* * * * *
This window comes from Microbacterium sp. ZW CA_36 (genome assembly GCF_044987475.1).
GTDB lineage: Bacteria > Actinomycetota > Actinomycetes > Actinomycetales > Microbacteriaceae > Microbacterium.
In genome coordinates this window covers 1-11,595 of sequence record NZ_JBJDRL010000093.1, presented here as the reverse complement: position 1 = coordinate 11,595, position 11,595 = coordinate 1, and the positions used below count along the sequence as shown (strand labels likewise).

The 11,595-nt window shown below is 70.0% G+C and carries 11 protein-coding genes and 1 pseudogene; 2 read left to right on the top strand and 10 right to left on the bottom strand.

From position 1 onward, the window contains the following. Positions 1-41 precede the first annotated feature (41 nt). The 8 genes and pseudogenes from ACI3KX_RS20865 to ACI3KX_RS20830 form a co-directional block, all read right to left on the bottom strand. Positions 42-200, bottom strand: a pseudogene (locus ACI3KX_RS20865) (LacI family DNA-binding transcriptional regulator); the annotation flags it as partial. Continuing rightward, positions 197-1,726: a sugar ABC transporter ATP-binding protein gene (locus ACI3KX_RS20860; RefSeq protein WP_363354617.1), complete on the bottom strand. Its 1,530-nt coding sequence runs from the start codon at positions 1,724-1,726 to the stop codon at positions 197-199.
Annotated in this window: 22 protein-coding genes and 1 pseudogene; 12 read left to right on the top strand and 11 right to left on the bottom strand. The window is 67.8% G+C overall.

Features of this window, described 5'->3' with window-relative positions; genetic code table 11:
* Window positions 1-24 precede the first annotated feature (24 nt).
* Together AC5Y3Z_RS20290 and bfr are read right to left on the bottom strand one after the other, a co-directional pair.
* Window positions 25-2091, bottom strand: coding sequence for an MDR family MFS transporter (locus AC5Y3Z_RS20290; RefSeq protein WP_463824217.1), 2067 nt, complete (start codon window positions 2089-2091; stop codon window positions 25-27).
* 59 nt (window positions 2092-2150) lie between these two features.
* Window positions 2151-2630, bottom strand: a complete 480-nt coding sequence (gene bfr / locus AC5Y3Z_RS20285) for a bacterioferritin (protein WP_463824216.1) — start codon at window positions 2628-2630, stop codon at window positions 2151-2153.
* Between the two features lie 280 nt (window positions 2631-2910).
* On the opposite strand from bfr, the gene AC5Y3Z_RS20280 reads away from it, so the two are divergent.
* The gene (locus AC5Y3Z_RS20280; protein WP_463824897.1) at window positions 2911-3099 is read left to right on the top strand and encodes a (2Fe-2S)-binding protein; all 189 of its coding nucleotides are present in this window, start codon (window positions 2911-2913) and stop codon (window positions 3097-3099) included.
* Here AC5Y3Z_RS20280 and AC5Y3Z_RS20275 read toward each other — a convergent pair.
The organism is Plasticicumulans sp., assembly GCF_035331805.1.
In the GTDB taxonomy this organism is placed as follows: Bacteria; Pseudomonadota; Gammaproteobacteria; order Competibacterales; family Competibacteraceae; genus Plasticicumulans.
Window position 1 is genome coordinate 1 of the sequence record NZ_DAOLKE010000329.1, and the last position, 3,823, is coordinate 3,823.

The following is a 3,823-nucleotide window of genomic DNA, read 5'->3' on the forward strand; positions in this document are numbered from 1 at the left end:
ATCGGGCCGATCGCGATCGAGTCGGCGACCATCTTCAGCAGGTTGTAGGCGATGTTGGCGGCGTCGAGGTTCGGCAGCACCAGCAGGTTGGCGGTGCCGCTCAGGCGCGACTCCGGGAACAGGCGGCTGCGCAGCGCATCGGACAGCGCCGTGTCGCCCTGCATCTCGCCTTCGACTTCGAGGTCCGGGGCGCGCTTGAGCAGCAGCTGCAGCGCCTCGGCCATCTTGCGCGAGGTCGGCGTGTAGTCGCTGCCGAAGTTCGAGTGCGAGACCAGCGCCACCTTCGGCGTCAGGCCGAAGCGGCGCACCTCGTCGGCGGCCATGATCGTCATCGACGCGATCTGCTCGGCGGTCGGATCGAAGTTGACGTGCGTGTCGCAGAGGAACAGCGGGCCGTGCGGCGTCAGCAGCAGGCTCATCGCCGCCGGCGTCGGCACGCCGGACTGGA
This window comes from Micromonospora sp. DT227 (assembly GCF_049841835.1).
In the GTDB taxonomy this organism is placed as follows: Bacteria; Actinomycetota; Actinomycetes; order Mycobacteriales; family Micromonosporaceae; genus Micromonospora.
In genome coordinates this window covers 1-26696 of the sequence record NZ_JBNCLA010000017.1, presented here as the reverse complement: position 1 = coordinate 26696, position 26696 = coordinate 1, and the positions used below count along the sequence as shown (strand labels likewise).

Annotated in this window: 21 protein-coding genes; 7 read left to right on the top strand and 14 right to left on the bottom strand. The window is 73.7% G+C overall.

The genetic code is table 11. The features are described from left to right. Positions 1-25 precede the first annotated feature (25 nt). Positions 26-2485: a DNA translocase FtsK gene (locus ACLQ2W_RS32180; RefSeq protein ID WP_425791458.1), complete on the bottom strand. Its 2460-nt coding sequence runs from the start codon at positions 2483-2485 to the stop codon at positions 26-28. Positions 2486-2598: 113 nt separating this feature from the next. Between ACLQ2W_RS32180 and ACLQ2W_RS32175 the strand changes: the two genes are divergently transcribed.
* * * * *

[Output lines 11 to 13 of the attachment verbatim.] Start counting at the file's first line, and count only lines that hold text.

* 59 nt (window positions 2092-2150) lie between these two features.
* Window positions 2151-2630, bottom strand: a complete 480-nt coding sequence (gene bfr / locus AC5Y3Z_RS20285) for a bacterioferritin (protein WP_463824216.1) — start codon at window positions 2628-2630, stop codon at window positions 2151-2153.
* Between the two features lie 280 nt (window positions 2631-2910).